The Sweetest Harvest: Friendly Guide to Strawberry Picking in Japan

by Nana Young

Strawberry picking in Japan is a fun experience for both kids and adults. If you’d like to participate, we’ve got all the information you need for an optimal time out at Japanese strawberry farms.

The Art of Strawberry Picking in Japan: A Timeless Tradition

Strawberry picking is a seasonal activity in which people in Japan visit strawberry farms to harvest the ripe fruits. Some Japanese strawberry farms allow you to take home the fruits you pick, while others let you eat them.

A boy enjoying strawberry picking season on a trip

Here’s how it works: Strawberries in Japan are planted in open fields or artificial temperature-controlled greenhouses. The farmers use a variety of traditional and innovative methods to produce strawberries that are bigger and juicier than the ones you might find at the local supermarket. Once the fruits are ripe, it’s time to pick them. In Japan, the strawberry harvest season could last from late December to early May. During that time, some strawberry farms open their doors to the public, allowing people to visit and join in the harvest. They typically charge a few thousand yen to give visitors limited-time access to the farms. Once inside, you can pick to your heart’s content.

Girl Pick Strawberries

Why pick strawberries? The feeling of picking your own strawberries is nothing like shopping for fruits at the grocery store. Japanese strawberry picking is an educational experience because it gives you a chance to talk to knowledgeable farmers. That way, you can learn more about the fruits you eat and the resources that go into growing them. The practice is a beloved activity for families, couples, and tourists in the country. It’s especially popular during the Christmas or winter holidays when families ask farmers to guide them in picking high-quality strawberries to use as dessert toppings. The strawberries also make fantastic gifts during celebrations. There’s a lot more to Japanese strawberries than their taste. These fruits are preferred to other types in foreign countries. Read on for more tips and facts about the best strawberries here in Japan, including their varieties and associated festivals. We’ll also reveal the best time and place to harvest them in the country.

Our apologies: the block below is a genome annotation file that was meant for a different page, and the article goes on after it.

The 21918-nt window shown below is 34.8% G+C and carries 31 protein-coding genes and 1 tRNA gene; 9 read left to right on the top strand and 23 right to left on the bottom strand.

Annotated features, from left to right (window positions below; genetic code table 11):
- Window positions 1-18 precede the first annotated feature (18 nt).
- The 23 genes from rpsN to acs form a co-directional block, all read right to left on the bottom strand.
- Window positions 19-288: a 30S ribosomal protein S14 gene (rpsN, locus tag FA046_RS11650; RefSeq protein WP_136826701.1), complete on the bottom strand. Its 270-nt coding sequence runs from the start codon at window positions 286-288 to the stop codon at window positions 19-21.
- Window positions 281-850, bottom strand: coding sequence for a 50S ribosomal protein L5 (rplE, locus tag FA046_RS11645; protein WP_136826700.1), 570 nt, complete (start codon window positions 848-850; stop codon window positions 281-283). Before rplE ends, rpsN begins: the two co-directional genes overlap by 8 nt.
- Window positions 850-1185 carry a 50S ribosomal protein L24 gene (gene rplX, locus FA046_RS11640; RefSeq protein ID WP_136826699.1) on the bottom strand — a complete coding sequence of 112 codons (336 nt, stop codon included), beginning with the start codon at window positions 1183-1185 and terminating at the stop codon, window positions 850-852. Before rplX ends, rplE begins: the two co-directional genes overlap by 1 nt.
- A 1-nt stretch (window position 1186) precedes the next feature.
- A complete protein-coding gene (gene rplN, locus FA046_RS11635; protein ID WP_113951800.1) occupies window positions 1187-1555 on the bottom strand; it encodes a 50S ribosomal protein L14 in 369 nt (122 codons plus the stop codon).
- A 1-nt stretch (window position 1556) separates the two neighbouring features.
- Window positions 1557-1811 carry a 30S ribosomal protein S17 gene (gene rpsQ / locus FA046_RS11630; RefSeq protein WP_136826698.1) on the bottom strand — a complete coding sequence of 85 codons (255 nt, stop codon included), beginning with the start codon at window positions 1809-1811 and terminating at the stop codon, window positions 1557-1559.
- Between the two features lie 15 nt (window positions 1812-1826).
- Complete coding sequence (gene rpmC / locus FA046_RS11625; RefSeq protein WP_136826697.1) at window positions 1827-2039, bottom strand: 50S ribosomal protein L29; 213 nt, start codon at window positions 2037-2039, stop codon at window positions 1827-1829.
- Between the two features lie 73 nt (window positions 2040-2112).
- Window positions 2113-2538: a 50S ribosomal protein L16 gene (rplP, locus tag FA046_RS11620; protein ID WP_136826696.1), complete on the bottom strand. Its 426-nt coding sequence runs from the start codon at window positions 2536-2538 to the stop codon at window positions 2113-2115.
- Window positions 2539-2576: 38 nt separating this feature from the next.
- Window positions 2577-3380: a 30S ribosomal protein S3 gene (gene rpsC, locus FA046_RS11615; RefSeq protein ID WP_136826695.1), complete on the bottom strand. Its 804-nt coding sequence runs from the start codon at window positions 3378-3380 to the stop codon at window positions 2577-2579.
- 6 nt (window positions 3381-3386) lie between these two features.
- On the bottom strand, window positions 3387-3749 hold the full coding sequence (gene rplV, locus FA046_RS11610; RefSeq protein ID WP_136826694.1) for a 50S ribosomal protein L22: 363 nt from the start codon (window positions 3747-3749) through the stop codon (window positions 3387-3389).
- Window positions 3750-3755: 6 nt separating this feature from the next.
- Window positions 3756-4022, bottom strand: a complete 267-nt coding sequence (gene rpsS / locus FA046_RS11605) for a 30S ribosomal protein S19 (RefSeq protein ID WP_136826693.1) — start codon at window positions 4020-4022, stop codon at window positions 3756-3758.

Why Japan's Strawberries Are World-Renowned

Strawberry field and strawberry harvest

Japanese strawberries are considered premium versions of the fruit. Hence, they cost more than those from other countries. Do they deserve to be so famous and renowned? We think so, and below, you’ll find ample reasons for our deduction.

  1. Vibrant appearance: Japanese strawberries tend to have a deep red color, although some special variants are white. They are also two to three times bigger than regular strawberries.

  2. Sweet flavor: While regular strawberries are sour, the Japanese fruit has a sweet flavor with a subtle hint of acidity. Their sweet taste makes them ideal additions to desserts like cakes and ice cream.

  3. No hollow center: Regular strawberries tend to have hollow centers because of problems in their cultivation process, but not these Japanese fruits.

  4. Meticulous strawberry cultivation methods: Strawberries hardly grow naturally all year round, but the cultivation methods of Japanese farmers and their artificial greenhouses make it possible. Hence, you can find juicy Japanese strawberries in the winter, even though they only ripen from spring to summertime. 

The Best Time for Strawberry Picking in Japan

Elementary school age kid picking strawberries in Japan

The strawberry season in Japan is typically from January to May. This is a little different from what you might be used to in your country. For example, in the United States, strawberry season is from April to June. You can always find these fruits in Japan, but the freshest produce is only available during the strawberry picking season. But when is the best time of the year for strawberry picking in Japan?